By Jonathan Hatchman

One of the country’s finest alternative outfits to have exploded in to the public eye across the past ten years, The Horrors returned to their East London roots for a relatively intimate show at The Troxy to play a career spanning set and bring their long-awaited UK jaunt to a close. Eloquently gracing the stage of the 2,600 capacity venue, shrouded within a voluminous cloud of smoke that proved even potent enough to trigger the Art Deco cinema’s retro fire bells, and with a light show that could rival Blackpool illuminations. Spotlighting frontman Faris Badwan, sporadically emerging through the ambient haze, clad with a pair of trademark drainpipe jeans and a flamboyant skin-tight PVC T-shirt, just ahead of his musical cohorts who were almost blurred into the set’s background. Melodically swooning into a woozy rendition of ‘Casting Shadows’, the opener to the band’s fourth studio album, Luminous, released back in May. A remarkably well-received long-player effort, following the band’s 2011 masterpiece, Skying – that propelled the small-time gang of Londoners into the globe’s gargantuan mainstream.

Other additions to the show’s thirteen song set list of neo-noir classics included further new material with tracks such as ‘In and Out of Sight’, ‘Sleepwalk’ and ‘Change Your Mind’, not forgetting recent singles ‘I See You’ and ‘So Now You Know’ with it’s omnipotent stadium sized chorus. Meanwhile older cuts such as sophomore album Primary Colours’ ‘Scarlet Fields’, ‘Mirrors Image’ and a deeply improvised ‘Sea Within A Sea’ also managed to receive a live airing, despite the continuing expansion of The Horrors’ already fulfilling back-catalogue. All before closing with fan-favourite from Skying, ‘Moving Further Away’, a grand compositional beast that encroaches upon the nine-minute mark, performed with all of the technicalities that appear on the original album recording. Climatic build-ups of guitar and synth textures with artistic intricacies almost as vivid as frontman Badwan’s artistic sideline of dark, illustrious sketches.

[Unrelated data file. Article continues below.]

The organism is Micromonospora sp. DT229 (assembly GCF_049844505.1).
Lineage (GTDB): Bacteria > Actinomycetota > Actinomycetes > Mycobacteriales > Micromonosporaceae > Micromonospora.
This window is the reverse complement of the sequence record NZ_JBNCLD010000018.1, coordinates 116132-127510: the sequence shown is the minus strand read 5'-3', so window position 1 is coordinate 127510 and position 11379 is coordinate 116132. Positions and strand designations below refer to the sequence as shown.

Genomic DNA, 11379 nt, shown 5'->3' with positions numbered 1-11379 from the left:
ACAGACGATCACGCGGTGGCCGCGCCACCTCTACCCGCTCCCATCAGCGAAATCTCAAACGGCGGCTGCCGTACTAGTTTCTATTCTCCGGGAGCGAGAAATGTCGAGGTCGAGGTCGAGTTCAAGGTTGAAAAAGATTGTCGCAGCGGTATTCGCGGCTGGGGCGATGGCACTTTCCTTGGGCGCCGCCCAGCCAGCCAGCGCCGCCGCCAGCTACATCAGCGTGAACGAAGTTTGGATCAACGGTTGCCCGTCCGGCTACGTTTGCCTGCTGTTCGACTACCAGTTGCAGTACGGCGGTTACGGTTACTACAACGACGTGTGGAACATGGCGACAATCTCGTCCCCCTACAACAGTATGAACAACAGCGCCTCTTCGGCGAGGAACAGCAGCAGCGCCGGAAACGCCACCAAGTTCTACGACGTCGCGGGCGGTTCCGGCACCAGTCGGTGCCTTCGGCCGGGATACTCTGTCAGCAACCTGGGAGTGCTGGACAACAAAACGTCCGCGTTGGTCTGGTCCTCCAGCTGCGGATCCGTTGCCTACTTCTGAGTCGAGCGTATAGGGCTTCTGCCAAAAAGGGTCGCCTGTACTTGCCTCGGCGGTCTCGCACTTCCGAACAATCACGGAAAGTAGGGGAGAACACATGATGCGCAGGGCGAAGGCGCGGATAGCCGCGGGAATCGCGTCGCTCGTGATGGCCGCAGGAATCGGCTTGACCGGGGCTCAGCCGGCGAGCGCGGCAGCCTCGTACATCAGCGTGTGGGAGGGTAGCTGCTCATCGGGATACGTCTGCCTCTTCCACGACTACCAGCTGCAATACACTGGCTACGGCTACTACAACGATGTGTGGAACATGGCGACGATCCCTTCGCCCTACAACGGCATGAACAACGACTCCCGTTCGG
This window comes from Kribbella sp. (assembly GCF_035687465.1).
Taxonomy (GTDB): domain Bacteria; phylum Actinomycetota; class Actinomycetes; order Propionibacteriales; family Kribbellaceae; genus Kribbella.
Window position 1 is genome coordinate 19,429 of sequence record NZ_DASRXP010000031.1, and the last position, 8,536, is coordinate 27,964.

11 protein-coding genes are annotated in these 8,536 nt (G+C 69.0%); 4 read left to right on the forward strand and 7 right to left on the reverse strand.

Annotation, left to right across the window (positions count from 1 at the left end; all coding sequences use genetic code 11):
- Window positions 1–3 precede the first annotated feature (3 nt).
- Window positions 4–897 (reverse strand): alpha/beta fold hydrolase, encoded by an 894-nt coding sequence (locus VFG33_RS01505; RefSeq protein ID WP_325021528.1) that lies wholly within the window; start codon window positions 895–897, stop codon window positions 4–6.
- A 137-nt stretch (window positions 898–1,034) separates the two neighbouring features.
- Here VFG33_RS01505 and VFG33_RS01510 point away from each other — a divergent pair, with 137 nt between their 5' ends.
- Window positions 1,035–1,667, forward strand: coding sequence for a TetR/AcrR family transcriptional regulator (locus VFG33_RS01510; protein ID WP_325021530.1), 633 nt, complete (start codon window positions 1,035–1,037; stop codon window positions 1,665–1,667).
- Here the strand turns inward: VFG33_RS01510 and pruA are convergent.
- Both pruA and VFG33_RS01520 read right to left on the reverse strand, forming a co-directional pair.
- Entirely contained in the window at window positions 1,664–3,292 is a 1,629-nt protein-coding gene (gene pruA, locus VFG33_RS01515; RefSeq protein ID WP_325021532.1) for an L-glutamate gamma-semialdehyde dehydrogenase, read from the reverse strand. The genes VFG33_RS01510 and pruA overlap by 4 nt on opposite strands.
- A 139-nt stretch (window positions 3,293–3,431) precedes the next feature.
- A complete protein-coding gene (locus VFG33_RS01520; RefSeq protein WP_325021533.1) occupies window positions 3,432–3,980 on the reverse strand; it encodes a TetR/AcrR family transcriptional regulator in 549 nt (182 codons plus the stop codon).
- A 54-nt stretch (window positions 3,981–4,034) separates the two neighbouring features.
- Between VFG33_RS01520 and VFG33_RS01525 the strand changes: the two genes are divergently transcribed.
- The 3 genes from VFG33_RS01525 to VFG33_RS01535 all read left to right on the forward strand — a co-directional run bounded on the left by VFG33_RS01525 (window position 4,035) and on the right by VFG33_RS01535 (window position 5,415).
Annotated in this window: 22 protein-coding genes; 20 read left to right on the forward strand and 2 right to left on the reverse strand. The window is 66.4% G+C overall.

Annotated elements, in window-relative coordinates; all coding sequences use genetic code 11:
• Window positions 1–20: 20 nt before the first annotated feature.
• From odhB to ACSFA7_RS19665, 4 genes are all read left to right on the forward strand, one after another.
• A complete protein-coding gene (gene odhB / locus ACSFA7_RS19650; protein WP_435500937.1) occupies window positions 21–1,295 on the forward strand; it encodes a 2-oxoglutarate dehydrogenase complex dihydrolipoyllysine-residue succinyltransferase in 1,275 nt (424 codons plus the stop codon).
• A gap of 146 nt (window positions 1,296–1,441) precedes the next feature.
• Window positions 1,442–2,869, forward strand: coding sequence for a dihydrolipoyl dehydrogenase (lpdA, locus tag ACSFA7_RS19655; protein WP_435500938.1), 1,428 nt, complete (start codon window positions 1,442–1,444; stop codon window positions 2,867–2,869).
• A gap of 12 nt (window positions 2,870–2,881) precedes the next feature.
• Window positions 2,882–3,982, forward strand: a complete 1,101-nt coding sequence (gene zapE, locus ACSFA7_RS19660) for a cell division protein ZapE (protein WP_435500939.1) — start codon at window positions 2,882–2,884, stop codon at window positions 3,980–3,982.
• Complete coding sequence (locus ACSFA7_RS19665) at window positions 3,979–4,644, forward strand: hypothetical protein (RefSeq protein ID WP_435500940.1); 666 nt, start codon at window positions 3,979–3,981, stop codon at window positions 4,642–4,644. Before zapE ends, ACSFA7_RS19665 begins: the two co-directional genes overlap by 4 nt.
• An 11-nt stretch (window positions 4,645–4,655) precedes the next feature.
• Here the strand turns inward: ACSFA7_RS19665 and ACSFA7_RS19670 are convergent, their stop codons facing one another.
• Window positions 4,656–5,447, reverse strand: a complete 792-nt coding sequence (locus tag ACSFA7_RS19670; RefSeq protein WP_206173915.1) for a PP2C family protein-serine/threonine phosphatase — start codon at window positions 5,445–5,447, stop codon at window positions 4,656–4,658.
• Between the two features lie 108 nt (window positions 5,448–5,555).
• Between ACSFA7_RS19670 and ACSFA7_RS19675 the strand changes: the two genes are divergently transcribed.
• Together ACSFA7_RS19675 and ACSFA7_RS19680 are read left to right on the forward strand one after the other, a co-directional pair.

Unfortunately marred slightly by the often ghoulish Saturday night crowd comprised of pockets of attendees more entranced by a self-fixation. With the waxed curls in their Poirot moustaches or unmissable lipstick pigments. Seeming too obsessively conscious and narcissistic to let go and be seen to show any signs of pleasure or enjoyment, projecting a sea of mourning facial expressions, right the way through until the final encore.

But even without the raucous crowd participation that was witnessed through the band’s earlier shows, circa their ‘punkier’, more abrasive soundscape of early years. It’s clear that the band have matured significantly since the days of their underground roots upon the Southend and trendy East-end circuit. And as the prodigious quintet and enigmatic live act continue to progress it’s clear that, like a bottle of fine wine, The Horrors only manage to get better with age.

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